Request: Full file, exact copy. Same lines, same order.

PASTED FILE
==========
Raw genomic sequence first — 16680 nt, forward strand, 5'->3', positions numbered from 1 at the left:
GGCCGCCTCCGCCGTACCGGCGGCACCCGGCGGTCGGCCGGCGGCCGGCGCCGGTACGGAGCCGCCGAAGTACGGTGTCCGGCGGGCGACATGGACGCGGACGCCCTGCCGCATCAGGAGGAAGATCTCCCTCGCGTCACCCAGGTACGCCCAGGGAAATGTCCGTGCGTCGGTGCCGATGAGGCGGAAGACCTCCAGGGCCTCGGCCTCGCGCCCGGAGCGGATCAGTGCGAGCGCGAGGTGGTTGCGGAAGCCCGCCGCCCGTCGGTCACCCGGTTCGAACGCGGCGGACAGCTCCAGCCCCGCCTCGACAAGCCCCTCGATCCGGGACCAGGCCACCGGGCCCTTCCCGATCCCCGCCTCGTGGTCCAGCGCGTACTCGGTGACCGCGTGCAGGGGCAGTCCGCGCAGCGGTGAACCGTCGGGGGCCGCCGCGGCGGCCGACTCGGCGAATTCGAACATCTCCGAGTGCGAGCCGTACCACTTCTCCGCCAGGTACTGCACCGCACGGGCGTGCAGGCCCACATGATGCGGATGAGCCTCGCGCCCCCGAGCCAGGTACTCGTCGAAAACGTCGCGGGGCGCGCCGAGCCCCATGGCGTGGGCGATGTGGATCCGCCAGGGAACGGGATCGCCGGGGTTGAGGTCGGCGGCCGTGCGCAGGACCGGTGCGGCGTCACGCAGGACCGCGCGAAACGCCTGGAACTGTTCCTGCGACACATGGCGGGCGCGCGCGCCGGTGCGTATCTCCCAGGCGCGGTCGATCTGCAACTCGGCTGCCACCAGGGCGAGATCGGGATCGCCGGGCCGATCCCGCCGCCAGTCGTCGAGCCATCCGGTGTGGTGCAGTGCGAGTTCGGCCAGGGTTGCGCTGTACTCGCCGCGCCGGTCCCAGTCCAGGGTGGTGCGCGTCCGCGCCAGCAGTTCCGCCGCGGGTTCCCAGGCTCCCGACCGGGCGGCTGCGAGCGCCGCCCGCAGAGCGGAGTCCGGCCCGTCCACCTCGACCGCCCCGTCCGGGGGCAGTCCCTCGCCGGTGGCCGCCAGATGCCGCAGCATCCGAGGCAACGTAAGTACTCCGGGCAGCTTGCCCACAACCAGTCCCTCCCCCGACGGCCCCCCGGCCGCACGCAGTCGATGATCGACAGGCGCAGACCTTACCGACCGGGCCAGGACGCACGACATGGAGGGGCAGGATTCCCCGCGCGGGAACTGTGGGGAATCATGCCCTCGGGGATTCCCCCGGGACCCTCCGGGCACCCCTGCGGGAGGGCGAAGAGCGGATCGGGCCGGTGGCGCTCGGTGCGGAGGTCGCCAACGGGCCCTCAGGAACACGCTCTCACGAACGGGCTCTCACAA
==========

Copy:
Raw genomic sequence first — 16680 nt, forward strand, 5'->3', positions numbered from 1 at the left:
GGCCGCCTCCGCCGTACCGGCGGCACCCGGCGGTCGGCCGGCGGCCGGCGCCGGTACGGAGCCGCCGAAGTACGGTGTCCGGCGGGCGACATGGACGCGGACGCCCTGCCGCATCAGGAGGAAGATCTCCCTCGCGTCACCCAGGTACGCCCAGGGAAATGTCCGTGCGTCGGTGCCGATGAGGCGGAAGACCTCCAGGGCCTCGGCCTCGCGCCCGGAGCGGATCAGTGCGAGCGCGAGGTGGTTGCGGAAGCCCGCCGCCCGTCGGTCACCCGGTTCGAACGCGGCGGACAGCTCCAGCCCCGCCTCGACAAGCCCCTCGATCCGGGACCAGGCCACCGGGCCCTTCCCGATCCCCGCCTCGTGGTCCAGCGCGTACTCGGTGACCGCGTGCAGGGGCAGTCCGCGCAGCGGTGAACCGTCGGGGGCCGCCGCGGCGGCCGACTCGGCGAATTCGAACATCTCCGAGTGCGAGCCGTACCACTTCTCCGCCAGGTACTGCACCGCACGGGCGTGCAGGCCCACATGATGCGGATGAGCCTCGCGCCCCCGAGCCAGGTACTCGTCGAAAACGTCGCGGGGCGCGCCGAGCCCCATGGCGTGGGCGATGTGGATCCGCCAGGGAACGGGATCGCCGGGGTTGAGGTCGGCGGCCGTGCGCAGGACCGGTGCGGCGTCACGCAGGACCGCGCGAAACGCCTGGAACTGTTCCTGCGACACATGGCGGGCGCGCGCGCCGGTGCGTATCTCCCAGGCGCGGTCGATCTGCAACTCGGCTGCCACCAGGGCGAGATCGGGATCGCCGGGCCGATCCCGCCGCCAGTCGTCGAGCCATCCGGTGTGGTGCAGTGCGAGTTCGGCCAGGGTTGCGCTGTACTCGCCGCGCCGGTCCCAGTCCAGGGTGGTGCGCGTCCGCGCCAGCAGTTCCGCCGCGGGTTCCCAGGCTCCCGACCGGGCGGCTGCGAGCGCCGCCCGCAGAGCGGAGTCCGGCCCGTCCACCTCGACCGCCCCGTCCGGGGGCAGTCCCTCGCCGGTGGCCGCCAGATGCCGCAGCATCCGAGGCAACGTAAGTACTCCGGGCAGCTTGCCCACAACCAGTCCCTCCCCCGACGGCCCCCCGGCCGCACGCAGTCGATGATCGACAGGCGCAGACCTTACCGACCGGGCCAGGACGCACGACATGGAGGGGCAGGATTCCCCGCGCGGGAACTGTGGGGAATCATGCCCTCGGGGATTCCCCCGGGACCCTCCGGGCACCCCTGCGGGAGGGCGAAGAGCGGATCGGGCCGGTGGCGCTCGGTGCGGAGGTCGCCAACGGGCCCTCAGGAACACGCTCTCACGAACGGGCTCTCACAA